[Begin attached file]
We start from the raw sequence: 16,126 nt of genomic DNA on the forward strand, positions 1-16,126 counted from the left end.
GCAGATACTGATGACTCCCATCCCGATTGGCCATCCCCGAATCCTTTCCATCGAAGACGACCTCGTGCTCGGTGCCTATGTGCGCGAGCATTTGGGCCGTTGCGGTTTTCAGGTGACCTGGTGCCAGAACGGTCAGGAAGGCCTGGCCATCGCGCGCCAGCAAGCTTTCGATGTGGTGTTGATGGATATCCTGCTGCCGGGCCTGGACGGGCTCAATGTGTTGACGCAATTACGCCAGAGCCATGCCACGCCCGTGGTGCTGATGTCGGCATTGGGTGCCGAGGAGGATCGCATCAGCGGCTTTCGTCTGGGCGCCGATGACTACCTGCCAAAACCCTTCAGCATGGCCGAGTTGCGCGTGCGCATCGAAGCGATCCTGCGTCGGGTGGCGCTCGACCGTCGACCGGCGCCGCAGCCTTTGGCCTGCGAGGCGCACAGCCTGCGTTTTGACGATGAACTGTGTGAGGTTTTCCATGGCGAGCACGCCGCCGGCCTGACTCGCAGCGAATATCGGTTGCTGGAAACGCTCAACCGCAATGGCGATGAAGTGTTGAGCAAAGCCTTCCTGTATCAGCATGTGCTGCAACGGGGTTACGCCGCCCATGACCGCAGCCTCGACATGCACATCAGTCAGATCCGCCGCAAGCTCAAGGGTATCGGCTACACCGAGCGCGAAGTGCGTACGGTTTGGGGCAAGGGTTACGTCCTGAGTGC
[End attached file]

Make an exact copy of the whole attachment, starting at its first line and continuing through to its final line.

We start from the raw sequence: 16,126 nt of genomic DNA on the forward strand, positions 1-16,126 counted from the left end.
GCAGATACTGATGACTCCCATCCCGATTGGCCATCCCCGAATCCTTTCCATCGAAGACGACCTCGTGCTCGGTGCCTATGTGCGCGAGCATTTGGGCCGTTGCGGTTTTCAGGTGACCTGGTGCCAGAACGGTCAGGAAGGCCTGGCCATCGCGCGCCAGCAAGCTTTCGATGTGGTGTTGATGGATATCCTGCTGCCGGGCCTGGACGGGCTCAATGTGTTGACGCAATTACGCCAGAGCCATGCCACGCCCGTGGTGCTGATGTCGGCATTGGGTGCCGAGGAGGATCGCATCAGCGGCTTTCGTCTGGGCGCCGATGACTACCTGCCAAAACCCTTCAGCATGGCCGAGTTGCGCGTGCGCATCGAAGCGATCCTGCGTCGGGTGGCGCTCGACCGTCGACCGGCGCCGCAGCCTTTGGCCTGCGAGGCGCACAGCCTGCGTTTTGACGATGAACTGTGTGAGGTTTTCCATGGCGAGCACGCCGCCGGCCTGACTCGCAGCGAATATCGGTTGCTGGAAACGCTCAACCGCAATGGCGATGAAGTGTTGAGCAAAGCCTTCCTGTATCAGCATGTGCTGCAACGGGGTTACGCCGCCCATGACCGCAGCCTCGACATGCACATCAGTCAGATCCGCCGCAAGCTCAAGGGTATCGGCTACACCGAGCGCGAAGTGCGTACGGTTTGGGGCAAGGGTTACGTCCTGAGTGC